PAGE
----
Charged with overcoming a predicted hyper-competitive Eastern Conference, a disruptive coaching change, and roster unrest, the 2008 Fire exceeded expectations: They finished third in overall points, ousted their perennial MLS Cup Playoff foe New England in the Conference semifinals, and pushed eventual MLS Cup winner Columbus to the brink.
Just weeks before the start of 2008, the Fire announced the resignation of coach Juan Carlos Osorio. Osorio led the Fire into the 2007 MLS Cup Playoffs, weaving a 10-game unbeaten run during his three-month tenure. Despite CEO John Guppy's efforts to retain the Colombian, Osorio departed to New York.
The search for a head coach began immediately. The Fire didn't stray far to find the club's fourth-ever head coach, opting to hire long-time Fire assistant Denis Hamlett.
Hamlett led the Fire to an impressive start; the team lost only two games through the month of June. Yet, as summer arrived, the Fire attack was anemic. Even after the arrival of Brian McBride in mid-August, the offense remained a poor compliment to their defense, which was led by MLS Best XI members Jon Busch and Bakary Soumare.
Inconsistencies aside, Fire regulars Justin Mapp, Chris Rolfe, Gonzalo Segares, and John Thorrington notably performed. Cuauhtémoc Blanco, instrumental to everything offensive, puttered midseason like his teammates, yet his creative, inspired play still garnered admiration, earning him a Best XI selection.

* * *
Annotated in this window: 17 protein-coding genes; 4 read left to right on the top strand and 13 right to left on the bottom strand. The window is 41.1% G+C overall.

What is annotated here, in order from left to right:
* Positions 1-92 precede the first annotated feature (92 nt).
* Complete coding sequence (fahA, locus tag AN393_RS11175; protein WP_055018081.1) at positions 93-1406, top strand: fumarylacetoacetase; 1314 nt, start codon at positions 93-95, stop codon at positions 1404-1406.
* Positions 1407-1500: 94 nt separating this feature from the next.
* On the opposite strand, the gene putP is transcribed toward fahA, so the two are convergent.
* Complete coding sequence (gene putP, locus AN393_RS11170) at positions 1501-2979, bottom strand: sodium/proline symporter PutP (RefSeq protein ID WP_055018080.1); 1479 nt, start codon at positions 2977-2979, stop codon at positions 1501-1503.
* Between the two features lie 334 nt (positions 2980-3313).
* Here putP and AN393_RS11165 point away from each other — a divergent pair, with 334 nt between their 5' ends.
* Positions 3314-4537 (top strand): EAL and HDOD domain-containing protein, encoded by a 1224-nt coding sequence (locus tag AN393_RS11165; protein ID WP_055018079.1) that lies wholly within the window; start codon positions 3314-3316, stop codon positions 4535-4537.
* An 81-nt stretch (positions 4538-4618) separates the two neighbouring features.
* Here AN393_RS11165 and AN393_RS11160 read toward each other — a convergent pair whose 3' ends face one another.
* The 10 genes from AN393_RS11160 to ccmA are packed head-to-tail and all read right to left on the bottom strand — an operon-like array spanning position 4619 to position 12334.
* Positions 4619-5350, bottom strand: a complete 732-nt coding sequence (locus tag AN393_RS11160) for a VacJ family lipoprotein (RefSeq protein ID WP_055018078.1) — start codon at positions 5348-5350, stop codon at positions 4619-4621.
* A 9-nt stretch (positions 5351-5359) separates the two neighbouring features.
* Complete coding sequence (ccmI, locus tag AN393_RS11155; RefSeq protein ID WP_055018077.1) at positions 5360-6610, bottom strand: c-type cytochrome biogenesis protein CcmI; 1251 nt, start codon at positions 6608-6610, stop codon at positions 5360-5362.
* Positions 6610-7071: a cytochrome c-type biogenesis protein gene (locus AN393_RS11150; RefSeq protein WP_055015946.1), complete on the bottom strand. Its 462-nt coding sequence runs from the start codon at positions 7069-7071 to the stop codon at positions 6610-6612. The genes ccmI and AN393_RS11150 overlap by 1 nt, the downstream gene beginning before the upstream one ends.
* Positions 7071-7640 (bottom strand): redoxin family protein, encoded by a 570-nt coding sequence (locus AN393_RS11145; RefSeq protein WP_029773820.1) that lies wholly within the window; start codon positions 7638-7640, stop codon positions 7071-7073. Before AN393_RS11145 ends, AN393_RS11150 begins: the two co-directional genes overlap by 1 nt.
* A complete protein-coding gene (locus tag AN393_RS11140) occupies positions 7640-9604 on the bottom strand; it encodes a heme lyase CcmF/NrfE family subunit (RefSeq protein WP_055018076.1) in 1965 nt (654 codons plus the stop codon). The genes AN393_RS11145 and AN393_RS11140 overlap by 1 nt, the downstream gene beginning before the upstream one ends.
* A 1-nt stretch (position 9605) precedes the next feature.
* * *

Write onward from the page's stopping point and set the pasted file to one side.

Nearing the end of the regular season yet still inconsistent, the Fire remained in MLS Cup contention. They would fall short. After routing the New England Revolution at home, in the second leg of their Eastern Conference semifinal, the Fire no doubt felt vindicated. A championship was not to be though, as the Fire's MLS Cup chase ended in Columbus.
With a team built around veterans poised to win this past fall, and a defense full of transfer targets, Chicago enters 2009 anxious of the future and no doubt irked by what could have been.
January: It was a tough start to the New Year: Osorio abandoned the Fire for New York Red Bulls, while Wilman Conde beged for a trade (through the press) to follow Osorio. Things brightened considerably, though, as the Fire hired coach Denis Hamlett, unveiled Best Buy as their jersey sponsor, and drafted Patrick Nyarko— a coup, few predicted the striker would fall to the seventh spot in the MLS SuperDraft.